In the second week of October, the President of Colombia imprudently floated the idea of freezing the ongoing peace process with the FARC throughout the voting season. Over breakfast with leading members of his Party of the U, Santos explained that legislative and presidential elections slated for the first half of 2014 could place unnecessary strain on the negotiations in Cuba. While the consulted legislators largely rejected the notion of any “pause” in dialogues, the proposal generated fierce debate in the media. FARC spokesman “Andrés París” replied that the leftist rebel group would be willing to put the talks on hold, so long as the decision was bilateral. Former Senator Piedad Córdoba and Representative Iván Cepeda, speaking on behalf of the NGO Colombians for Peace, surprised the nation by publicly backing the initiative, albeit accompanied by a ceasefire and measures to protect gains reached thus far at the negotiating table.

Ending the peace process outright is at this point unlikely, but a temporary recess would prove equally fatal. The noble intent to insulate the conversations from political pressures would have precisely the opposite effect, subjecting the dialogues to fierce exploitation by critics and converting the elections into a national plebiscite on whether or not to renew the talks at all. Indeed, Óscar Iván Zuluaga, the presidential candidate for the nascent Uribe Centro Democrático Party, has already made termination of negotiations the crux of his campaign.

A hiatus in discussions would moreover encourage a military escalation between the State and the leftist guerrillas, further hobbling the peace process. The Santos administration would no doubt reject a bilateral armistice, and electoral rhetoric would encourage a major offensive against “terrorism.” The FARC would subsequently declare it impossible to maintain any form of unilateral ceasefire, and launch a series of nationwide attacks in order to show that they are not defeated.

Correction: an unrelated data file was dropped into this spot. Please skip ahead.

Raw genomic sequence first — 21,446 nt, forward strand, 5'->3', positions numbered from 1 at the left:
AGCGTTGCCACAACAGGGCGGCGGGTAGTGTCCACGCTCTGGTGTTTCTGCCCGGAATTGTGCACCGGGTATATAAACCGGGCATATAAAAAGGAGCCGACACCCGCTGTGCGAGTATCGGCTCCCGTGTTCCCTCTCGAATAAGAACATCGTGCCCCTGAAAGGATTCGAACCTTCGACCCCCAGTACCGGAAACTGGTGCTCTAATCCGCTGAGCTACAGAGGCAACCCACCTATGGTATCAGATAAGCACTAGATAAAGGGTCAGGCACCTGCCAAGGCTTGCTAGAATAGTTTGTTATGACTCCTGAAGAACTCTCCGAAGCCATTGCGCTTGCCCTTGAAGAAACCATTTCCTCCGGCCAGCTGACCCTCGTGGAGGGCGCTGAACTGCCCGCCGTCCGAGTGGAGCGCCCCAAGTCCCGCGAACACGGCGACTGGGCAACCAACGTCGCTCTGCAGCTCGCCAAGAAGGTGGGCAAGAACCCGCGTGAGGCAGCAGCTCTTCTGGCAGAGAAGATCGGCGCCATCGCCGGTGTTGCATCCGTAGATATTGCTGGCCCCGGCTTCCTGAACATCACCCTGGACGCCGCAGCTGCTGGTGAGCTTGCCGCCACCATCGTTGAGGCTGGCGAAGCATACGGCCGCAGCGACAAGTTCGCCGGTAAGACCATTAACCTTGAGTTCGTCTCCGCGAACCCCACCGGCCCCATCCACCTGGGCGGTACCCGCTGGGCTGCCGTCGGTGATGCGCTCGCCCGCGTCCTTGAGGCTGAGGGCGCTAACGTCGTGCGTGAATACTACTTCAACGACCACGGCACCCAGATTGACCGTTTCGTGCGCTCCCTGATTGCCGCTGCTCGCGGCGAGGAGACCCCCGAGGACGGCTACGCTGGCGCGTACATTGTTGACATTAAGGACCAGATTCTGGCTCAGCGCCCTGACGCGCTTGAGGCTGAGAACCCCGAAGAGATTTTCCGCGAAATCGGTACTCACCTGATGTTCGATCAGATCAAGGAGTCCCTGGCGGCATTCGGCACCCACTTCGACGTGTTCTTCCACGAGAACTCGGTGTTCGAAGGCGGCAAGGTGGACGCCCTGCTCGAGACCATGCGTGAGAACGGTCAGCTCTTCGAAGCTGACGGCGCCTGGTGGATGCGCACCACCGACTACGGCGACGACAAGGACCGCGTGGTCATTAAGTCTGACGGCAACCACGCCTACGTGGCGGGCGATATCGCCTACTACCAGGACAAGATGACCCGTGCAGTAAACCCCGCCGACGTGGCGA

What the peace process requires right now are concrete advances. The wave of enthusiasm that erupted last May after an agreement was reached on the first point of the agenda, land reform, has long since subsided. Although recent polls reveal that the majority of Colombians still support dialogues with the FARC, patience is rapidly wearing thin.

As the guerrilla commanders continue to sip on mojitos in sunny Ha- vana, it would be in their best interest to remember that their national support wavers in single digits, and that the general public is weary of fiery rhetoric. The FARC must discontinue its relentless request for a Constituent Assembly, which has been categorically denied by the government since the inception of the peace process, as well as its attempt to expand the scope of the conversations with dozens of new proposals each week.

President Santos has publicly urged the guerrillas to reach an agreement on the second point of the agenda, political participation of the opposition, before the first year anniversary of discussions on November 18. On Thursday, October 31, the negotiating teams of the Colombian government and the FARC released a joint statement announcing the extension of the current round of dialogues by several days in order to advance discussions.

As the former Minister of Defense who delivered the most striking blows against the FARC, President Santos is well aware that no number of military tactics will end Colombia’s armed conflict. The only exit from the warfare that has left over 220,000 largely civilian casualties since 1958 is a political and negotiated solution. This historic moment for peace may never present itself again, and rather than a “pause” it needs a step on the accelerator.